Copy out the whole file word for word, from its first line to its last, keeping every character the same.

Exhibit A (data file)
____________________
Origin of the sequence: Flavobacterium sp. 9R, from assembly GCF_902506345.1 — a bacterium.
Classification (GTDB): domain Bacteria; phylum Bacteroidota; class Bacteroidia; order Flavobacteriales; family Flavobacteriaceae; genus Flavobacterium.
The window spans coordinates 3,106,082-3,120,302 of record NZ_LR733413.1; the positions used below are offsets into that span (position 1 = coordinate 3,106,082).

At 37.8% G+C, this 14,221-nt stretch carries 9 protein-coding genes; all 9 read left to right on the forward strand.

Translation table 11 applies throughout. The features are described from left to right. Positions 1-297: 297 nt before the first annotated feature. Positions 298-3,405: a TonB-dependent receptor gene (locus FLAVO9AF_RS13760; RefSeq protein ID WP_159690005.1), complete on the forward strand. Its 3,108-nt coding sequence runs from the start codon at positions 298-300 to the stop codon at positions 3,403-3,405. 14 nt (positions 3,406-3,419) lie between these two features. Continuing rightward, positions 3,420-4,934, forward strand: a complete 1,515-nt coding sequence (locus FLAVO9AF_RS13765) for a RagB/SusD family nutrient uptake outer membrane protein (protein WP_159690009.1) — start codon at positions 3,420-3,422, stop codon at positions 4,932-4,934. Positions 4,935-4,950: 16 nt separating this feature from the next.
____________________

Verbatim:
Origin of the sequence: Flavobacterium sp. 9R, from assembly GCF_902506345.1 — a bacterium.
Classification (GTDB): domain Bacteria; phylum Bacteroidota; class Bacteroidia; order Flavobacteriales; family Flavobacteriaceae; genus Flavobacterium.
The window spans coordinates 3,106,082-3,120,302 of record NZ_LR733413.1; the positions used below are offsets into that span (position 1 = coordinate 3,106,082).

At 37.8% G+C, this 14,221-nt stretch carries 9 protein-coding genes; all 9 read left to right on the forward strand.

Translation table 11 applies throughout. The features are described from left to right. Positions 1-297: 297 nt before the first annotated feature. Positions 298-3,405: a TonB-dependent receptor gene (locus FLAVO9AF_RS13760; RefSeq protein ID WP_159690005.1), complete on the forward strand. Its 3,108-nt coding sequence runs from the start codon at positions 298-300 to the stop codon at positions 3,403-3,405. 14 nt (positions 3,406-3,419) lie between these two features. Continuing rightward, positions 3,420-4,934, forward strand: a complete 1,515-nt coding sequence (locus FLAVO9AF_RS13765) for a RagB/SusD family nutrient uptake outer membrane protein (protein WP_159690009.1) — start codon at positions 3,420-3,422, stop codon at positions 4,932-4,934. Positions 4,935-4,950: 16 nt separating this feature from the next.